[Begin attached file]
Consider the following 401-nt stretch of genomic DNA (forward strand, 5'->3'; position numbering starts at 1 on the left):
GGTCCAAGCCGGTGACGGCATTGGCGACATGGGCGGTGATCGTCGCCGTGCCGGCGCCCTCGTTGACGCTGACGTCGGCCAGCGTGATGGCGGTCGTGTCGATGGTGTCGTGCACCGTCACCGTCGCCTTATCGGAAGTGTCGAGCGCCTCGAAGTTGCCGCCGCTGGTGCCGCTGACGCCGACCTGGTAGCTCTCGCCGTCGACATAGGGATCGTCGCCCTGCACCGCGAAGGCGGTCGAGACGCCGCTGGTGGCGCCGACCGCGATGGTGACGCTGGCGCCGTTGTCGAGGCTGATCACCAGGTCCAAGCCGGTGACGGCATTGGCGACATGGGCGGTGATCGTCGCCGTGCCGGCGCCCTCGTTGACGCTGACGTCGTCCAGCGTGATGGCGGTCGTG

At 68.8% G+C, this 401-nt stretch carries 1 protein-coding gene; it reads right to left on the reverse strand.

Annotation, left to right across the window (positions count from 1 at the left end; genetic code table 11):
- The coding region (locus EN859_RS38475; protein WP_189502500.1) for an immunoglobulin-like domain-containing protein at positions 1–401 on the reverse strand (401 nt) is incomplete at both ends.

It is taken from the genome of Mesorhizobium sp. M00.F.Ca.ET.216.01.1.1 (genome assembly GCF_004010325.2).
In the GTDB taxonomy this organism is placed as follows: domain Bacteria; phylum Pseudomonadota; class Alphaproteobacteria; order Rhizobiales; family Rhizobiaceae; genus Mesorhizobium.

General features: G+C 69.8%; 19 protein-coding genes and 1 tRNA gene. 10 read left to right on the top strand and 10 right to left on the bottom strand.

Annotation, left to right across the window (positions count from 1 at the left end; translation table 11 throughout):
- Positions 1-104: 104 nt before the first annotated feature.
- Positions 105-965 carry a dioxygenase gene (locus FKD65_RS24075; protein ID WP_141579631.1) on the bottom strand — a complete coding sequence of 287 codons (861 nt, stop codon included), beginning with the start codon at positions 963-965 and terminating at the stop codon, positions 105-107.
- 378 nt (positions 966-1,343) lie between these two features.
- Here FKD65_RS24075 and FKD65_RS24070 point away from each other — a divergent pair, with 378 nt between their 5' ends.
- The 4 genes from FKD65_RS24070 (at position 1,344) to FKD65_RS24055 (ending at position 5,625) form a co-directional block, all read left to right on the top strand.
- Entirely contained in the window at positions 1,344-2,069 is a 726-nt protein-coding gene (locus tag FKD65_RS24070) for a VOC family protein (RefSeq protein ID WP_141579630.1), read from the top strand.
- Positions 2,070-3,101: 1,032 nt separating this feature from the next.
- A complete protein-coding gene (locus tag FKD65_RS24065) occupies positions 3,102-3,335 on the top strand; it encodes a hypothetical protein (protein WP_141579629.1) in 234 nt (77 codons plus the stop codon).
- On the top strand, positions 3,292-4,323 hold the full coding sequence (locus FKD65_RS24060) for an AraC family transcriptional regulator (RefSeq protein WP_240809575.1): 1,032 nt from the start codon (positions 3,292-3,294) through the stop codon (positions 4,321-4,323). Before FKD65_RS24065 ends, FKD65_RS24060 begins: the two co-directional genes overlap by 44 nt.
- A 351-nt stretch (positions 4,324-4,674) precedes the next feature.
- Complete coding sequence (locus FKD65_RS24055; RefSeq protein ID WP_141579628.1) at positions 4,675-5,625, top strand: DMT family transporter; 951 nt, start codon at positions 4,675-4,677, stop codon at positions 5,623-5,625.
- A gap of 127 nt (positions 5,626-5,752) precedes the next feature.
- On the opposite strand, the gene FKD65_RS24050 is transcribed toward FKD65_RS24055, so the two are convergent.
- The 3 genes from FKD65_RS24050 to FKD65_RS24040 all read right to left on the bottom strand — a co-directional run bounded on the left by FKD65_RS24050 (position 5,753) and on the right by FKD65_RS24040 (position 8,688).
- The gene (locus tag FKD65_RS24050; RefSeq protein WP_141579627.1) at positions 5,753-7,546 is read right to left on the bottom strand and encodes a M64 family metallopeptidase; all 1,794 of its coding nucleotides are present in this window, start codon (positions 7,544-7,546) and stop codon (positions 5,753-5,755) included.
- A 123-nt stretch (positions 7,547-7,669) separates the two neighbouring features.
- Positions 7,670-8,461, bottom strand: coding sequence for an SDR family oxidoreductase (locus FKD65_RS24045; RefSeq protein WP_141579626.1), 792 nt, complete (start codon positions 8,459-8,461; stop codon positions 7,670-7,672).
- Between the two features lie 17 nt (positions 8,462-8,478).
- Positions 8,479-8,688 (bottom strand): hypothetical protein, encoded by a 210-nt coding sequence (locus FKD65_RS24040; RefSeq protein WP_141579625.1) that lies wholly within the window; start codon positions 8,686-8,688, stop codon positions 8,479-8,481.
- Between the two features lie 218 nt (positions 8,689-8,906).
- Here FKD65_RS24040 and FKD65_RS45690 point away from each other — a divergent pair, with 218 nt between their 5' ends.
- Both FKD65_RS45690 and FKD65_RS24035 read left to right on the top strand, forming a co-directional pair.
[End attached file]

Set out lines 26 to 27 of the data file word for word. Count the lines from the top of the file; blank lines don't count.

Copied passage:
- Positions 7,670-8,461, bottom strand: coding sequence for an SDR family oxidoreductase (locus FKD65_RS24045; RefSeq protein WP_141579626.1), 792 nt, complete (start codon positions 8,459-8,461; stop codon positions 7,670-7,672).
- Between the two features lie 17 nt (positions 8,462-8,478).